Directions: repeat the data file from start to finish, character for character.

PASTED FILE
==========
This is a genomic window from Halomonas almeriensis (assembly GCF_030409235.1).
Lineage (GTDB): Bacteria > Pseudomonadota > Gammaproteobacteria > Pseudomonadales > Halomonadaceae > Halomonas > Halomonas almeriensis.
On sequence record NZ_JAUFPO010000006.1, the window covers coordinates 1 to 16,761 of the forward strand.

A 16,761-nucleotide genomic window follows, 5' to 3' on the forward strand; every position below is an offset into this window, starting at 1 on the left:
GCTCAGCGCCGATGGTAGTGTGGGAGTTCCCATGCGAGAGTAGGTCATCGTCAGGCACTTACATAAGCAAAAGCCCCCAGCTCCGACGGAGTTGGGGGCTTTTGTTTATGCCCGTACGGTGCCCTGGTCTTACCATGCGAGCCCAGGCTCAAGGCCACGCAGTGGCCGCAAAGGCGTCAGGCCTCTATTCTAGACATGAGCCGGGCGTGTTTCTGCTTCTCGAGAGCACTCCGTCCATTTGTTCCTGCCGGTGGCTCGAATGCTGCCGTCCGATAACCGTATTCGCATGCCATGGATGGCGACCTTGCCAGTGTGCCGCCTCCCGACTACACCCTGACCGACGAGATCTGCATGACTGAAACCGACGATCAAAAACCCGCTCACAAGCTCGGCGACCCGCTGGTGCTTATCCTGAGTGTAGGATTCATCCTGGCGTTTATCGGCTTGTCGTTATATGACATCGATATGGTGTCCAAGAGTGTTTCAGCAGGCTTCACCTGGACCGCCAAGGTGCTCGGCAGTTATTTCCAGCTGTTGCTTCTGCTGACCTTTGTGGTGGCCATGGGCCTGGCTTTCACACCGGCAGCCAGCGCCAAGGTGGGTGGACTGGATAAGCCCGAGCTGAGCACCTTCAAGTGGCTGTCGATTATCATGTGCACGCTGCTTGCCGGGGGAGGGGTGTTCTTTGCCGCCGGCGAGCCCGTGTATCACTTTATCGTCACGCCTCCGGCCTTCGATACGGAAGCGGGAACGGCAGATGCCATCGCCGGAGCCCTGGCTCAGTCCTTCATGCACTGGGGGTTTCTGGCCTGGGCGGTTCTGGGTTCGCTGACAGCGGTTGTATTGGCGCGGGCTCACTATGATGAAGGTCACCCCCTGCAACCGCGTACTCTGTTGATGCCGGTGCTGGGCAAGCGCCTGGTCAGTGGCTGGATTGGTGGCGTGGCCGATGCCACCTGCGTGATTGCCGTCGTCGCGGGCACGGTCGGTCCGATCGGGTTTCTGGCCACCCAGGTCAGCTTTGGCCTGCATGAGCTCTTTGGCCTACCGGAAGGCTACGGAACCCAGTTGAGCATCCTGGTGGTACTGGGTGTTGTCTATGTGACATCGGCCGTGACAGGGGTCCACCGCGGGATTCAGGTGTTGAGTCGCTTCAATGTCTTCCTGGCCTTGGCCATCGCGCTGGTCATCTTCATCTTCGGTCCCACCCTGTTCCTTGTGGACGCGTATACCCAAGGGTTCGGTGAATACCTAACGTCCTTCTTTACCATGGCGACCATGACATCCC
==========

This is a genomic window from Halomonas almeriensis (assembly GCF_030409235.1).
Lineage (GTDB): Bacteria > Pseudomonadota > Gammaproteobacteria > Pseudomonadales > Halomonadaceae > Halomonas > Halomonas almeriensis.
On sequence record NZ_JAUFPO010000006.1, the window covers coordinates 1 to 16,761 of the forward strand.

A 16,761-nucleotide genomic window follows, 5' to 3' on the forward strand; every position below is an offset into this window, starting at 1 on the left:
GCTCAGCGCCGATGGTAGTGTGGGAGTTCCCATGCGAGAGTAGGTCATCGTCAGGCACTTACATAAGCAAAAGCCCCCAGCTCCGACGGAGTTGGGGGCTTTTGTTTATGCCCGTACGGTGCCCTGGTCTTACCATGCGAGCCCAGGCTCAAGGCCACGCAGTGGCCGCAAAGGCGTCAGGCCTCTATTCTAGACATGAGCCGGGCGTGTTTCTGCTTCTCGAGAGCACTCCGTCCATTTGTTCCTGCCGGTGGCTCGAATGCTGCCGTCCGATAACCGTATTCGCATGCCATGGATGGCGACCTTGCCAGTGTGCCGCCTCCCGACTACACCCTGACCGACGAGATCTGCATGACTGAAACCGACGATCAAAAACCCGCTCACAAGCTCGGCGACCCGCTGGTGCTTATCCTGAGTGTAGGATTCATCCTGGCGTTTATCGGCTTGTCGTTATATGACATCGATATGGTGTCCAAGAGTGTTTCAGCAGGCTTCACCTGGACCGCCAAGGTGCTCGGCAGTTATTTCCAGCTGTTGCTTCTGCTGACCTTTGTGGTGGCCATGGGCCTGGCTTTCACACCGGCAGCCAGCGCCAAGGTGGGTGGACTGGATAAGCCCGAGCTGAGCACCTTCAAGTGGCTGTCGATTATCATGTGCACGCTGCTTGCCGGGGGAGGGGTGTTCTTTGCCGCCGGCGAGCCCGTGTATCACTTTATCGTCACGCCTCCGGCCTTCGATACGGAAGCGGGAACGGCAGATGCCATCGCCGGAGCCCTGGCTCAGTCCTTCATGCACTGGGGGTTTCTGGCCTGGGCGGTTCTGGGTTCGCTGACAGCGGTTGTATTGGCGCGGGCTCACTATGATGAAGGTCACCCCCTGCAACCGCGTACTCTGTTGATGCCGGTGCTGGGCAAGCGCCTGGTCAGTGGCTGGATTGGTGGCGTGGCCGATGCCACCTGCGTGATTGCCGTCGTCGCGGGCACGGTCGGTCCGATCGGGTTTCTGGCCACCCAGGTCAGCTTTGGCCTGCATGAGCTCTTTGGCCTACCGGAAGGCTACGGAACCCAGTTGAGCATCCTGGTGGTACTGGGTGTTGTCTATGTGACATCGGCCGTGACAGGGGTCCACCGCGGGATTCAGGTGTTGAGTCGCTTCAATGTCTTCCTGGCCTTGGCCATCGCGCTGGTCATCTTCATCTTCGGTCCCACCCTGTTCCTTGTGGACGCGTATACCCAAGGGTTCGGTGAATACCTAACGTCCTTCTTTACCATGGCGACCATGACATCCC